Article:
Autumn walks us to winter: The Humber Fish Trail

Our Wild Britain journey took us to the east coast of Yorkshire to discover the much talked about Humber Fish Trail.

Date
November 11th 2013

Our Wild Britain journey took us to the east coast of Yorkshire, to discover the much talked about Humber Fish Trail based in Hull (or Kingston Upon Hull as it was originally named back in 1299).

Today Hull is an industrial and commercial city with a busy bustling port, but with medieval roots there is a great deal of maritime history based around the dockland. The very first dock was built here in 1770 but the area is now filled in and is the site of the Queens Gardens, a large open green space. Other former docks have also been cleverly redeveloped. Princes Quay shopping centre has been built on stilts above the water, while the original Humber dock has been converted to a marina.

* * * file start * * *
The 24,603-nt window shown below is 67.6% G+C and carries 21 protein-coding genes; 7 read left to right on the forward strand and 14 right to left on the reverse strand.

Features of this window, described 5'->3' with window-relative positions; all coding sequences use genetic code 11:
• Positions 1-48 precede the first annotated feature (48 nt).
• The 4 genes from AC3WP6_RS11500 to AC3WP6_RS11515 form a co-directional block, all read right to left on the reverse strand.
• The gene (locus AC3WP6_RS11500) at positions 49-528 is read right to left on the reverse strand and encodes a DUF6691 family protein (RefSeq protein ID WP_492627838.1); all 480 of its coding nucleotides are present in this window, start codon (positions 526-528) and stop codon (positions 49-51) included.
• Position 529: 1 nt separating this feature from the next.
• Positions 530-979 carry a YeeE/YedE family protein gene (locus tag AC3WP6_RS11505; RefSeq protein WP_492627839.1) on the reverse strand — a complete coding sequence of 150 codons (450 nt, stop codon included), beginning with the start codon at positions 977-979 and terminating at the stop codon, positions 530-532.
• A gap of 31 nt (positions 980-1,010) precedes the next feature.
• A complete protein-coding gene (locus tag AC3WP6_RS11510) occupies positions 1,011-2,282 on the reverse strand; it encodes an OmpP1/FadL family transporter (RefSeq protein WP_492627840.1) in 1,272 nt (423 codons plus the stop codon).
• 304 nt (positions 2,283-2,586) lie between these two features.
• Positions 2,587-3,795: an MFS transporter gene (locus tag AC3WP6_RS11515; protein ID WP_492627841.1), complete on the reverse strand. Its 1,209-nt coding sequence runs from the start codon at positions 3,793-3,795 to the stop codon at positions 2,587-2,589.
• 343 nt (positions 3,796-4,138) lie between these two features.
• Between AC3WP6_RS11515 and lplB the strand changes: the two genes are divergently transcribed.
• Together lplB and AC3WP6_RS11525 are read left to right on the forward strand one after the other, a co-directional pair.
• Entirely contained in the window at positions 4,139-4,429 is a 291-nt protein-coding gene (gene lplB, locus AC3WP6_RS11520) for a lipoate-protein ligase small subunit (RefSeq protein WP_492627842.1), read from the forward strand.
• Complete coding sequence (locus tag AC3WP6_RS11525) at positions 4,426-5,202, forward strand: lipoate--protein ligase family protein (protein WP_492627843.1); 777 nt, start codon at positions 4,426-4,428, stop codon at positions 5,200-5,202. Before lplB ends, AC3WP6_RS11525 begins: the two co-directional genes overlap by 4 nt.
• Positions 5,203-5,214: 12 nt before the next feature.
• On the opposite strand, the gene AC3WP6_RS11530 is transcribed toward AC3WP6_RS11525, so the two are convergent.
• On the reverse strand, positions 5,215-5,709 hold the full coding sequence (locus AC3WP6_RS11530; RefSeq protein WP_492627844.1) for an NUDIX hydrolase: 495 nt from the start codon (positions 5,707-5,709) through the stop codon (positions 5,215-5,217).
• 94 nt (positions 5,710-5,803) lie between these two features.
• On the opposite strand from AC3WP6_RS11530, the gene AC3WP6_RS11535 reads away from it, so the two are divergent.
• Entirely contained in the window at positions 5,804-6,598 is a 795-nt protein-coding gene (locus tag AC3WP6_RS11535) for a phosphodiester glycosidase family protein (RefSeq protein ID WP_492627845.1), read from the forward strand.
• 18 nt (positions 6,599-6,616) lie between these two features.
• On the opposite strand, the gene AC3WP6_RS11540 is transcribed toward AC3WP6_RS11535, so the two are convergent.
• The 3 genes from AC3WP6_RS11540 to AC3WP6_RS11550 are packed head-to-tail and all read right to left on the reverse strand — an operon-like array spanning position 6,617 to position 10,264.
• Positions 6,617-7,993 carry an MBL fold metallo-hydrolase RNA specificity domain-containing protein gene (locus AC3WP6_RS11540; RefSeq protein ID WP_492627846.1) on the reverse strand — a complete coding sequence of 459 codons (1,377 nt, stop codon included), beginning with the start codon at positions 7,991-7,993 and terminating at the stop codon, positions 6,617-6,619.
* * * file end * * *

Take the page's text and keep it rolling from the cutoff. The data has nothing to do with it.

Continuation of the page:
A fantastic way to explore the city and find out about its history is by following the unique Humber Fish Trail. The trail was created back in 1992 by sculptor and artist Gordon Young. The idea was to make life size pieces of a spectrum of fish and place them in pavements and walls around the city for people to discover. There are 41 fish in total, all are made from traditional materials, some being easy to spot and others a little more difficult. The walk is mostly on flat ground and takes you on a journey around the old part of the town, as well as the dock side. For guidance on the route you can pick up a map of the trail at the Tourist Board or visit www.visithullandeastyorkshire.com.